cyber security

Consumer Reports to consider cyber security in product reviews

Cyber security is a vital consideration for all manner of businesses, from financial services providers to manufacturers of consumer goods. As wireless connectivity makes its way into more and more everyday products – from automobiles to household appliances – it becomes all the more important for manufacturers to ensure that sufficient IT security measures are in place to prevent any would-be hacker gaining access to connected products.

According to a recent report by Reuters, the influential product review group Consumer Reports is set to start including evaluations of cyber security and privacy safeguards in its reviews of consumer products. According to Craigslist founder Craig Newmark, who is also one of the directors at Consumer Reports: “Personal cyber security and privacy is a big deal for everyone. This is urgently needed.” The group has been working with a number of external bodies to develop appropriate methodologies to measure how well a product’s inbuilt IT security measures protect against a potential hacker attempting to control the product or steal customer data.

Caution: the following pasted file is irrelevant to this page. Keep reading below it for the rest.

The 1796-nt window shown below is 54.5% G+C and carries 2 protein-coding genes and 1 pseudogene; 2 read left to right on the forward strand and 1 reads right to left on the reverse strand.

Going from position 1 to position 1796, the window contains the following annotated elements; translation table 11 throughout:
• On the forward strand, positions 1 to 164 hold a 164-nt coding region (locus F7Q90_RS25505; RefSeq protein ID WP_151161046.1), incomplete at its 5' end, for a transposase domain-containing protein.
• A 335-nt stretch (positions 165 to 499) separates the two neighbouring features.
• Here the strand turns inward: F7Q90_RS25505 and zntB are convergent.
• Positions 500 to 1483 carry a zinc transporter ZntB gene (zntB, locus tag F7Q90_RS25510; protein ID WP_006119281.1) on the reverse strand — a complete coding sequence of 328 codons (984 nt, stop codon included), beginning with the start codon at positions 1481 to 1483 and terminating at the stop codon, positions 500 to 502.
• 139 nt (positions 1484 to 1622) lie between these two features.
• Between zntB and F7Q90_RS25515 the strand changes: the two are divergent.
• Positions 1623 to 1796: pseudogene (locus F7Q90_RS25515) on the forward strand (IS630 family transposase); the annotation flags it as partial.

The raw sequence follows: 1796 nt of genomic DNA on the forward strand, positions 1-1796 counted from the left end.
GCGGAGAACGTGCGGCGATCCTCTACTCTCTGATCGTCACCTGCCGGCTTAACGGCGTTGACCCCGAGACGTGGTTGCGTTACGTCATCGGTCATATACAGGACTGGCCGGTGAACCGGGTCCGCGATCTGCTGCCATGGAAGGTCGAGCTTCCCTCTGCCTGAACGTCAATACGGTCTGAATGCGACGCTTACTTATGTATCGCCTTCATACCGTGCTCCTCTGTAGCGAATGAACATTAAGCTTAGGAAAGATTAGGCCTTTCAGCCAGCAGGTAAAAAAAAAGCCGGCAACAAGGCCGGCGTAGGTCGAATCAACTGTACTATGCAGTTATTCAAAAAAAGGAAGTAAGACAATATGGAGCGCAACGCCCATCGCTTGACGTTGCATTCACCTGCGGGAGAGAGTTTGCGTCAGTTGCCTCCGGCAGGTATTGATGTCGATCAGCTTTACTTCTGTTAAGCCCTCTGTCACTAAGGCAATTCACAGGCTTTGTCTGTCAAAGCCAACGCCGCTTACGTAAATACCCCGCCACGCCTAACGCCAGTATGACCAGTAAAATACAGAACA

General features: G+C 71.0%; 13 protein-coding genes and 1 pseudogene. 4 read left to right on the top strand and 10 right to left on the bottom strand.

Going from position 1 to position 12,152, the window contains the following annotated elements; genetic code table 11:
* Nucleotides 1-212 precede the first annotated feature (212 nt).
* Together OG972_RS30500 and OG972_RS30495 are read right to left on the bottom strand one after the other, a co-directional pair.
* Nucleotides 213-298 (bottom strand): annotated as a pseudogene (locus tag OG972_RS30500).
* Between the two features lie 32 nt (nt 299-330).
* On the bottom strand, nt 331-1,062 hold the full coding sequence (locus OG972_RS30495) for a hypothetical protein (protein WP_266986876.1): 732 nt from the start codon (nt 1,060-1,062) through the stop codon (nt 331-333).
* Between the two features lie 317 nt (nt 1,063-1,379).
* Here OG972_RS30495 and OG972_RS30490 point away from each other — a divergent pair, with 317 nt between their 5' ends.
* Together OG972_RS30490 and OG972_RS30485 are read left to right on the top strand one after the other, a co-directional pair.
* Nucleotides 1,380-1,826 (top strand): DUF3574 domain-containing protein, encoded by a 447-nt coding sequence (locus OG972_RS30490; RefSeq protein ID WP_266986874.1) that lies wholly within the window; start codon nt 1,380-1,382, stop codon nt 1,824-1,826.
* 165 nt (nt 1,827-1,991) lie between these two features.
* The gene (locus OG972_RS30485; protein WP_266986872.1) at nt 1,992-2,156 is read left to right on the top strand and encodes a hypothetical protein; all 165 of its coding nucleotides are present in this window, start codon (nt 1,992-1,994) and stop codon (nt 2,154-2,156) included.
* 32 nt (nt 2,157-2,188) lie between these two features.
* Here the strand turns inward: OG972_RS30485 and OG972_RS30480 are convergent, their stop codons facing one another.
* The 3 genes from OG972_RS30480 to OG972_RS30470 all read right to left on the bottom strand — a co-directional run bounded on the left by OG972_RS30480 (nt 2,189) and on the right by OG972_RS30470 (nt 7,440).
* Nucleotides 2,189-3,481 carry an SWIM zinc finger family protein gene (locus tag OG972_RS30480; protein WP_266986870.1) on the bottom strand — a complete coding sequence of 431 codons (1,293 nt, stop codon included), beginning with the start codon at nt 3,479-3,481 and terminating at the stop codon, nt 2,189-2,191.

Most PC users take measures to protect their machines against potential hacker attacks, for example firewalls, antivirus and anti-malware software. But as the world moves towards the “Internet of Things” – where everything from your digital video recorder to your fridge is potentially connected – consumers need to be assured that such products also feature robust cyber security measures that will provide similar protection against unauthorized intrusions.

To that end, Consumer Reports has also collaborated with other IT security and related groups – including Disconnect, Ranking Digital Rights, and The Cyber Independent Testing Lab – to produce a first draft of “The Digital Standard”, which aims to create “a digital privacy and security standard to help guide the future design of consumer software, digital platforms and services, and Internet-connected products.” The standard looks at a wide range of factors, including the strength of cyber security measures, the volume of customer data collected by the product or software, and whether data is retained or deleted when an account is closed.